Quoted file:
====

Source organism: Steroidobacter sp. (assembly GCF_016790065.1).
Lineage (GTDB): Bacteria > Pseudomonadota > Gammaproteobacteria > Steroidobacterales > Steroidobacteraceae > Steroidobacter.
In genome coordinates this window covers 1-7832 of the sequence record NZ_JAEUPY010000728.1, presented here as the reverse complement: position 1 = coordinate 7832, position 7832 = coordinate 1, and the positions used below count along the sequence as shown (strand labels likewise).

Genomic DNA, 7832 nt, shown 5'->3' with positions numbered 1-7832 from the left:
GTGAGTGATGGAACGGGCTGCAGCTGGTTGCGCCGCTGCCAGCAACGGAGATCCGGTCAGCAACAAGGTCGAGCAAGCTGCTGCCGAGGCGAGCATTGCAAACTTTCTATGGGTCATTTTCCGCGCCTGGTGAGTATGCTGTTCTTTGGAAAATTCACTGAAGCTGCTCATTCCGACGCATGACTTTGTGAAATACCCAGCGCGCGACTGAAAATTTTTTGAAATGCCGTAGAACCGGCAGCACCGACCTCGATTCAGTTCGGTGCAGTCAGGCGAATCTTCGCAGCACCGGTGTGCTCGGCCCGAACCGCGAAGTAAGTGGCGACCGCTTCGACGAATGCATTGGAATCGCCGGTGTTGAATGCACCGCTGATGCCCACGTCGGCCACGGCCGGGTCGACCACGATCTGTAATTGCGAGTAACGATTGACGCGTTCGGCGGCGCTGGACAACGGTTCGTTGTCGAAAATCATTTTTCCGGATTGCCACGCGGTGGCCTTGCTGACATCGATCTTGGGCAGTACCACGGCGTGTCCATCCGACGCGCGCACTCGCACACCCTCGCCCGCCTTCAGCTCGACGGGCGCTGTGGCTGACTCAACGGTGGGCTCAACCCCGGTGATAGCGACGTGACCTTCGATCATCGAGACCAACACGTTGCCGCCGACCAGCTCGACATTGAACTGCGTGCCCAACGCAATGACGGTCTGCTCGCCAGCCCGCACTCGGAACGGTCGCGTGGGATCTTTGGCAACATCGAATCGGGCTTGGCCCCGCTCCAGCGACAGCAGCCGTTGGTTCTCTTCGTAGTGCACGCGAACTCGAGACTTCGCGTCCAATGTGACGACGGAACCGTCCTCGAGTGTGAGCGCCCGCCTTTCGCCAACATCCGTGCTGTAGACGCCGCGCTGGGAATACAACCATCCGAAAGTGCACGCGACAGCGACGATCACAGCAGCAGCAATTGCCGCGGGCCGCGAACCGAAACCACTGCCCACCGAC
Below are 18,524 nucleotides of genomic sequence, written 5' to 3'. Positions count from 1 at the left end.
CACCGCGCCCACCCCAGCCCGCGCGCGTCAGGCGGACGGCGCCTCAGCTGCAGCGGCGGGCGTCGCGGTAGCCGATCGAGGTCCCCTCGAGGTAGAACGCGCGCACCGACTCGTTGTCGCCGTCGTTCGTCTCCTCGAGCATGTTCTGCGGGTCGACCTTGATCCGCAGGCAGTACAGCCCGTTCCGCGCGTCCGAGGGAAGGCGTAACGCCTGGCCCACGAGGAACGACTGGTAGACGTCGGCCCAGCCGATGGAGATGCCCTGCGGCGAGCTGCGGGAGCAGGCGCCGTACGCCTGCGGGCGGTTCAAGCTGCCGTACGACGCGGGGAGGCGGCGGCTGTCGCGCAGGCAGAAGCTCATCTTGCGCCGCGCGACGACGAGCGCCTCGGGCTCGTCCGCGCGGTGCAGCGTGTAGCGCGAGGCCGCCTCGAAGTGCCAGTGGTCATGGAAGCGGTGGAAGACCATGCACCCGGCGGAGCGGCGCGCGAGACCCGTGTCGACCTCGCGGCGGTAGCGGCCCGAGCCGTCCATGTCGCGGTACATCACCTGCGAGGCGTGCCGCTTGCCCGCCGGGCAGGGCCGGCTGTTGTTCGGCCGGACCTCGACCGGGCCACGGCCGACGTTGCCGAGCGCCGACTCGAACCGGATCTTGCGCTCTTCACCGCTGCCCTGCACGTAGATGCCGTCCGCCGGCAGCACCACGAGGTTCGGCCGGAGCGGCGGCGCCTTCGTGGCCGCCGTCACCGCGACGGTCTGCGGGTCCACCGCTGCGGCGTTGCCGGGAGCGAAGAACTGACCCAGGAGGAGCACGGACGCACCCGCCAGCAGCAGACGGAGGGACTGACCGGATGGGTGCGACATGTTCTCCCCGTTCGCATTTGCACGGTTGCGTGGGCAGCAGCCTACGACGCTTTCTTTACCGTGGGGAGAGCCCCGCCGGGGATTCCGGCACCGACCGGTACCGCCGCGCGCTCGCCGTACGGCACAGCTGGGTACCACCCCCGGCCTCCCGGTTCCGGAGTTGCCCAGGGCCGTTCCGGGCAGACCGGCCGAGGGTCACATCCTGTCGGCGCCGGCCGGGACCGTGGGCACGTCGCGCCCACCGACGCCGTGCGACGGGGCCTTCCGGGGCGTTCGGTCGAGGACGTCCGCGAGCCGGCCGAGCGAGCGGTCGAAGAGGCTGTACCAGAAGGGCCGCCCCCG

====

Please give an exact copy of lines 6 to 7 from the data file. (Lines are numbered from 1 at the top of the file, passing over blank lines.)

Below are 18,524 nucleotides of genomic sequence, written 5' to 3'. Positions count from 1 at the left end.
CACCGCGCCCACCCCAGCCCGCGCGCGTCAGGCGGACGGCGCCTCAGCTGCAGCGGCGGGCGTCGCGGTAGCCGATCGAGGTCCCCTCGAGGTAGAACGCGCGCACCGACTCGTTGTCGCCGTCGTTCGTCTCCTCGAGCATGTTCTGCGGGTCGACCTTGATCCGCAGGCAGTACAGCCCGTTCCGCGCGTCCGAGGGAAGGCGTAACGCCTGGCCCACGAGGAACGACTGGTAGACGTCGGCCCAGCCGATGGAGATGCCCTGCGGCGAGCTGCGGGAGCAGGCGCCGTACGCCTGCGGGCGGTTCAAGCTGCCGTACGACGCGGGGAGGCGGCGGCTGTCGCGCAGGCAGAAGCTCATCTTGCGCCGCGCGACGACGAGCGCCTCGGGCTCGTCCGCGCGGTGCAGCGTGTAGCGCGAGGCCGCCTCGAAGTGCCAGTGGTCATGGAAGCGGTGGAAGACCATGCACCCGGCGGAGCGGCGCGCGAGACCCGTGTCGACCTCGCGGCGGTAGCGGCCCGAGCCGTCCATGTCGCGGTACATCACCTGCGAGGCGTGCCGCTTGCCCGCCGGGCAGGGCCGGCTGTTGTTCGGCCGGACCTCGACCGGGCCACGGCCGACGTTGCCGAGCGCCGACTCGAACCGGATCTTGCGCTCTTCACCGCTGCCCTGCACGTAGATGCCGTCCGCCGGCAGCACCACGAGGTTCGGCCGGAGCGGCGGCGCCTTCGTGGCCGCCGTCACCGCGACGGTCTGCGGGTCCACCGCTGCGGCGTTGCCGGGAGCGAAGAACTGACCCAGGAGGAGCACGGACGCACCCGCCAGCAGCAGACGGAGGGACTGACCGGATGGGTGCGACATGTTCTCCCCGTTCGCATTTGCACGGTTGCGTGGGCAGCAGCCTACGACGCTTTCTTTACCGTGGGGAGAGCCCCGCCGGGGATTCCGGCACCGACCGGTACCGCCGCGCGCTCGCCGTACGGCACAGCTGGGTACCACCCCCGGCCTCCCGGTTCCGGAGTTGCCCAGGGCCGTTCCGGGCAGACCGGCCGAGGGTCACATCCTGTCGGCGCCGGCCGGGACCGTGGGCACGTCGCGCCCACCGACGCCGTGCGACGGGGCCTTCCGGGGCGTTCGGTCGAGGACGTCCGCGAGCCGGCCGAGCGAGCGGTCGAAGAGGCTGTACCAGAAGGGCCGCCCCCG